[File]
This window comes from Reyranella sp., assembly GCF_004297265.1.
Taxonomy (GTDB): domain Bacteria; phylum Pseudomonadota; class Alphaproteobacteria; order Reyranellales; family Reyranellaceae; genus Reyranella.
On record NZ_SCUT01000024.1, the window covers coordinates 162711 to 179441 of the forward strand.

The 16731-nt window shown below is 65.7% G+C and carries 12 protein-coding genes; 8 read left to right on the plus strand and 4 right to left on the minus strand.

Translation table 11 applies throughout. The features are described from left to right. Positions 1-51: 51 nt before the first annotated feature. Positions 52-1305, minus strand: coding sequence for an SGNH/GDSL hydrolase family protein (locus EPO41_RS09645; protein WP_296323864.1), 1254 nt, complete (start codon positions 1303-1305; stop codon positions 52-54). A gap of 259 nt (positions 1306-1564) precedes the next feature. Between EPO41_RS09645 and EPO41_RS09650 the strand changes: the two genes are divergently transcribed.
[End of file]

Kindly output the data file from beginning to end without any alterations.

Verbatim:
This window comes from Reyranella sp., assembly GCF_004297265.1.
Taxonomy (GTDB): domain Bacteria; phylum Pseudomonadota; class Alphaproteobacteria; order Reyranellales; family Reyranellaceae; genus Reyranella.
On record NZ_SCUT01000024.1, the window covers coordinates 162711 to 179441 of the forward strand.

The 16731-nt window shown below is 65.7% G+C and carries 12 protein-coding genes; 8 read left to right on the plus strand and 4 right to left on the minus strand.

Translation table 11 applies throughout. The features are described from left to right. Positions 1-51: 51 nt before the first annotated feature. Positions 52-1305, minus strand: coding sequence for an SGNH/GDSL hydrolase family protein (locus EPO41_RS09645; protein WP_296323864.1), 1254 nt, complete (start codon positions 1303-1305; stop codon positions 52-54). A gap of 259 nt (positions 1306-1564) precedes the next feature. Between EPO41_RS09645 and EPO41_RS09650 the strand changes: the two genes are divergently transcribed.